A conversation on growth with Encompass Health chief strategy and development officer

Post-acute solutions

Despite the pandemic, Encompass Health has continued to open new hospitals this year with more announcements coming. In a recent conversation with David Klementz, chief strategy and development officer, he discussed how development has only accelerated due to the need for the services we provide to an aging population.  

Q. How has development been impacted by the COVID-19 pandemic?

Encompass Health Chief Strategy and
Development Officer David Klementz

It really hasn’t thanks to our robust development pipeline. In fact, in some ways we have been able to accelerate our development efforts and prove that we are a valuable partner to our counterparts in acute care.

Since we offer a hospital level of care, we can take those higher acuity patients and free up beds in the acute hospitals. Unlike some other providers in post-acute care, we’ve been able to help some of our acute care partners by taking patients recovering from COVID-19 and providing them positive outcomes.

That’s the benefit of having a post-acute partner with a hospital level of care, and the COVID-19 pandemic didn’t create or change that; it’s nothing new to us and has always been a big part of our value proposition. In some ways, it has drawn attention to this fact, though, and further strengthened our reputation as a trusted provider in post-acute care.

Q. Will we meet our growth goals this year?

Yes. We’ve already opened three hospitals this year—all of which opened during the pandemic—and have another one scheduled to open later this year. So, we will meet our goal of opening four new hospitals this year.

What is even more exciting for the Company and the patients we serve is looking beyond 2020. In 2021, we will open the most new hospitals in a single year in company history, with eight already announced so far. Additionally, we expect to add to that number and are already looking toward 2022, 2023 and beyond.

We serve an aging population, and as that population continues to grow, so will the need for our services. We will be there to meet that need.

Q. How do we identify the markets for new hospitals?

A number of factors come into play—and it’s extremely methodical and calculated—but most importantly it helps us identify the need for our services and level of care in underserved markets. As mentioned, the aging population we treat is growing. As it does, so does the demand for our services.

Florida is still of very high interest to us. Since the repeal of the state’s IRF certificate of need law last year, we’ve been identifying markets where we can grow our footprint there. To date, we have 12 hospitals in Florida, and previously announced plans to build new hospitals in North Tampa, Naples, Clermont, Pensacola, St. Augustine, Cape Coral, Lakeland and Jacksonville. And we’re not done meeting the needs of the residents of Florida.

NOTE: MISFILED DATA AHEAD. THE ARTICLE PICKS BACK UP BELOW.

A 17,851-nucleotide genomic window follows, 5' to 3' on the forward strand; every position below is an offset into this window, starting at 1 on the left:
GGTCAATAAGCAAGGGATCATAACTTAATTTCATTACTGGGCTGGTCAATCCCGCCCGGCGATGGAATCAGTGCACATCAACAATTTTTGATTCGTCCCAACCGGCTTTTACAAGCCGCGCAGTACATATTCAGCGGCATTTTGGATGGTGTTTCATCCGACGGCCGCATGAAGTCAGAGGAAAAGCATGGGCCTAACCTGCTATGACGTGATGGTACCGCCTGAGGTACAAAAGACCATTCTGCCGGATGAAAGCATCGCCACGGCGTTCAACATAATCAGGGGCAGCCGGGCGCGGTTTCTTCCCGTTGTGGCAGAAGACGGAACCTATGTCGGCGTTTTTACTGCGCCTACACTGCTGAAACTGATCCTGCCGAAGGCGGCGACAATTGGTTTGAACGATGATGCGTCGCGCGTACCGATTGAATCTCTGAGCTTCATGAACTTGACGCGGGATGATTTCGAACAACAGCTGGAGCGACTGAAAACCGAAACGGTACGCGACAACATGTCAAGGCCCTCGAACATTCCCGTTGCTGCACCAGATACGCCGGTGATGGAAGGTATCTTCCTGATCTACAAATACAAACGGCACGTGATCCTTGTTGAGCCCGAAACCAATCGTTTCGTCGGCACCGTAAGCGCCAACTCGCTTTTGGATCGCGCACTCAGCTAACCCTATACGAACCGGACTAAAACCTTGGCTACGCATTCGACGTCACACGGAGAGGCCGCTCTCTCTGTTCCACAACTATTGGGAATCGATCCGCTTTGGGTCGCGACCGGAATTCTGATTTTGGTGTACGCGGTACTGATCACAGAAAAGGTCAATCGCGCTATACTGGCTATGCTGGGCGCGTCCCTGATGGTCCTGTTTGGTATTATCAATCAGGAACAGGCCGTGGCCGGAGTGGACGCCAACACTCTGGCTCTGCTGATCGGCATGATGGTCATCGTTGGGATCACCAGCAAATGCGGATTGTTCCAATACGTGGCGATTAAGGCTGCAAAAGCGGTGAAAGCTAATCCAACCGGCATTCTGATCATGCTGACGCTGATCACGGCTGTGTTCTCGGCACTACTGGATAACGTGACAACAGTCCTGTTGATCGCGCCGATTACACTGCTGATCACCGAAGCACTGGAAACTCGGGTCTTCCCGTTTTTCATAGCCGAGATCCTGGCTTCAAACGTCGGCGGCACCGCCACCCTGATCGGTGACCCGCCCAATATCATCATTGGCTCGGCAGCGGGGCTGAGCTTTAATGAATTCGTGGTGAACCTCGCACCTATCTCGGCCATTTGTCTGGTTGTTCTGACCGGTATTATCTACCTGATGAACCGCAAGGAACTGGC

Q. What are the benefits of a partnership with Encompass Health?

A good joint venture partner can help you be more efficient with your core business. At Encompass Health, we have a long, successful history of doing just that. 

We’ve been forming joint ventures for nearly three decades, and to date almost 50 of our 136 rehabilitation hospitals are joint ventures with a variety of acute care providers, including religious, academic and non-profit systems.

We know how to be a good partner, and that is a big part of our strategy. We know rehabilitation, and by taking that piece for our partners, they can better focus on their core business and we can leverage our tools, solutions, clinical protocols and operating efficiencies to provide best-in-class rehabilitation care for their patients.

Q. Speaking of strategy, do you foresee ours changing?

No. We’ll continue to be the leading integrated provider of post-acute services, and this public health emergency has reinforced that. A key goal for several years has been to invest in clinical and operational excellence. Our investments have allowed us to leverage several historical initiatives that have been crucial at this time. We wrote the book on infection control in the inpatient rehabilitation hospital setting, and our early investment in electronic medical records and data analytics is allowing us to create post-acute solutions to improve patient outcomes.

These aren’t new initiatives, but they are ones that set us apart in the post-acute space, and they are ones that we will continue to build upon during and after this pandemic.